It's a busy time for ArtCraft Entertainment and few are busier than founder and executive producer, Gordon Walton. If you don't know him, he's a bit of an industry veteran. Right at the moment that the Crowfall Kickstarter went live, I snagged a few precious minutes of his time for a quick question and answer session. I know I'm excited about Crowfall and you should be too. 


Ten Ton Hammer: Its been a busy few weeks for Crowfall. We’ve had Hunger Week, several new archetypes, a pricing FAQ and the announcement that Crowfall will be using Voxels. To start with, how much of a success was Hunger Week and why are you now turning up the heat on reveals?

Gordon: Two reasons, really. One, Hunger Week was really successful -- we saw a significant ramp up in our incoming traffic, as more people in the MMO community noticed us.  Second, we only had a small window to drop information before the expiration countdown timer, and a surprising number of assets to drop in that time. We figured better to release the items now, rather than hold off and slam all of it onto the website at the end of the timer. 

Ten Ton Hammer: I’m really glad that you’ve chosen to pursue the Buy To Play route with optional subscriptions and a store. How much have you watched the competition in recent months to reach this decision? Was Free To Play ever on the table?

Gordon: We always watch the competition, and how the audience is reacting to different offerings.  We thought our choices reflected the best options for a game like Crowfall.  When we first started the company we talked a lot about the Free to Play model, where it worked, where it didn't, and what games it is (or isn't) appropriate for.  Our feeling is each game needs to be built from the start with a business model firmly in mind, and that model needs to reflect both gameplay and audience.  Crowfall clearly needed a Buy-to-Play in our view, because it is competitive and the primary "content" of the game is interaction with other players.

Ten Ton Hammer: The massively multiplayer scene seems to be in a bit of a flux at the moment. WildStar has struggled, Elder Scrolls Online is swapping payment models and EverQuest Next is undergoing serious staff restructures. Looking down the team list at ACE there’s some serious pedigree. How confident are you in what you’re creating and why do you think Crowfall stands above the competition?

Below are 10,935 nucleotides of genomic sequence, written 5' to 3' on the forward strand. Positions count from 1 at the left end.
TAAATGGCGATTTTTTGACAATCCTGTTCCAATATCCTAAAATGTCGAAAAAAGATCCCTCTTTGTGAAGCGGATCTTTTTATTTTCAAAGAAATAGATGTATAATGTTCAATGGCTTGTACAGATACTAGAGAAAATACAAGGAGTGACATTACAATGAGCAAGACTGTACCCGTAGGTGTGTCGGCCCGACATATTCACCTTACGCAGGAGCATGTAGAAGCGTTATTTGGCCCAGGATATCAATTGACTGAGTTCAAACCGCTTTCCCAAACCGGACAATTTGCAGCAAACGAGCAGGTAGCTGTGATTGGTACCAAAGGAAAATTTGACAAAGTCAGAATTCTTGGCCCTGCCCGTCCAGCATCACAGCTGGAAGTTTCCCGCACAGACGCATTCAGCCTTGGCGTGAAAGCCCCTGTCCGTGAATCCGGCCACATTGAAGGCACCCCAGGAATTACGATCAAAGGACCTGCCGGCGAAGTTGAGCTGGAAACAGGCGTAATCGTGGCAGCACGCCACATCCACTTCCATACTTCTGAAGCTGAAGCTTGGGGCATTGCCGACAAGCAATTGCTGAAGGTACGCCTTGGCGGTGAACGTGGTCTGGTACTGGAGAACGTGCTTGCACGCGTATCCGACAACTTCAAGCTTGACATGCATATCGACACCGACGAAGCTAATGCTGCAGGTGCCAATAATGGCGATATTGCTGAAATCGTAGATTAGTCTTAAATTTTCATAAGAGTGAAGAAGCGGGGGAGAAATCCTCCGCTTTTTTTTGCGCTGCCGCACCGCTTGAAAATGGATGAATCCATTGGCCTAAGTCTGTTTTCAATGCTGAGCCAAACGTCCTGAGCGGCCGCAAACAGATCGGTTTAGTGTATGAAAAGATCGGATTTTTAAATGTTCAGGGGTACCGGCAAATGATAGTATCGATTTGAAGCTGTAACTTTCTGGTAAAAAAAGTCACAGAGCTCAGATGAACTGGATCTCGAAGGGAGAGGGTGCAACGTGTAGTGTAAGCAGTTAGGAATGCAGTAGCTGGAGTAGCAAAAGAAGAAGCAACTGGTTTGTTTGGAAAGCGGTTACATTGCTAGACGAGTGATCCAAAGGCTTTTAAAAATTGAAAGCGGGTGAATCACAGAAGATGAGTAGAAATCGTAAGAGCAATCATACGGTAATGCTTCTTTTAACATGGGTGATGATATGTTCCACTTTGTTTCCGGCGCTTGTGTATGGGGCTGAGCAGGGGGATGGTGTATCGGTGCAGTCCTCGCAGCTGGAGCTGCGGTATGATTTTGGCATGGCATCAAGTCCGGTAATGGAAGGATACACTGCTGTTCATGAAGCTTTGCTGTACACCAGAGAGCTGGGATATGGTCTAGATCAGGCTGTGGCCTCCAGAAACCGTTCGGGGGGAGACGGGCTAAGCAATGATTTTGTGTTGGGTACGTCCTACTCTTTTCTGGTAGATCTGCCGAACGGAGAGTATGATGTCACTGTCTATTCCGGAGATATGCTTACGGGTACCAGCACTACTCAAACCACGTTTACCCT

We are very confident in the game being able to find an audience and, if we do our jobs correctly, of being able to retain that audience for a long time.  True, we aren't following the macro trends of the industry (free to play games and mobile titles) but there is a certain logic to that: the problem with macro-trends is that everyone else is following them.  We wanted to do something different.  Right now, all of the new activity happening with PC-based MMOs is coming from independent companies, : Shroud of the Avatar, Pantheon, Camelot Unchained, Albion Online.

The games that you mentioned are all going after WoW, the king of MMOs.  We knew that directly competing with WoW is a long-shot bet, it's not just a great game, it also has a decade worth of content and polish.  How many hundreds of millions of dollars has been invested in WoW, at this point?  and we're supposed to compete with that?  No thanks! 

From the beginning, we knew we needed to focus on doing something completely different to stand out in the minds of the players.   We think we have a unique mix that will really appeal to a particular type of player. 

Ten Ton Hammer: The Hunger and concept of Eternal Heroes and Dying Worlds fascinates me. I don’t think its ever been done. How much of a risk is this and do you think it’ll put off as many as it attracts?

Gordon: It's hard to say, really. We're blending some new elements from other genres -- those genres are very popular, but they also attract a different type of player.  We have elements of large-scale strategy games, political simulators, even some dynamic world sandbox elements similar to Minecraft.